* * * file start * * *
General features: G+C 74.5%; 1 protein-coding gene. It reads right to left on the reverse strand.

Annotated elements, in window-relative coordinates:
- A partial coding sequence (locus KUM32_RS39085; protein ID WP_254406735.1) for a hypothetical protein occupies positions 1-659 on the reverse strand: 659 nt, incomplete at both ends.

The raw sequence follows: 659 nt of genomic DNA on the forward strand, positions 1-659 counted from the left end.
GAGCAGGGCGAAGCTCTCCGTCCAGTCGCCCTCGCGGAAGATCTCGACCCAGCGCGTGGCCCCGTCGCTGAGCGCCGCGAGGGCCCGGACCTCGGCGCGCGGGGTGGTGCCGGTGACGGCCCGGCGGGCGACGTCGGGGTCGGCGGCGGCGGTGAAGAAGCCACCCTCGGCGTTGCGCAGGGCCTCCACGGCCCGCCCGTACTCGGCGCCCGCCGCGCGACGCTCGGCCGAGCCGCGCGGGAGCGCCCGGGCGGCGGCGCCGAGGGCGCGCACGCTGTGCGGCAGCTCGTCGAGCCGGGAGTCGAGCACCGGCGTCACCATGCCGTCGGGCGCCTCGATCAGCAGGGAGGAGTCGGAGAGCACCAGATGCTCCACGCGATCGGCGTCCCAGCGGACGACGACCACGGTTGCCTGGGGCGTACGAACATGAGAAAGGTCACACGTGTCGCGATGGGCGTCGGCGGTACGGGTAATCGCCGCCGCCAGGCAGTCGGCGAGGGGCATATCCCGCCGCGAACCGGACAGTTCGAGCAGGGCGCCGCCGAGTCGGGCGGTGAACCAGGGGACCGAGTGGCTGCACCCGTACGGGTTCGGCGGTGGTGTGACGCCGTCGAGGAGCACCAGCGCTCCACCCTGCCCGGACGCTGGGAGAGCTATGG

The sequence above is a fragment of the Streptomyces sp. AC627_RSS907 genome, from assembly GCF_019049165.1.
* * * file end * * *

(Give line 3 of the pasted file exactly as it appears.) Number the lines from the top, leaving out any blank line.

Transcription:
- A partial coding sequence (locus KUM32_RS39085; protein ID WP_254406735.1) for a hypothetical protein occupies positions 1-659 on the reverse strand: 659 nt, incomplete at both ends.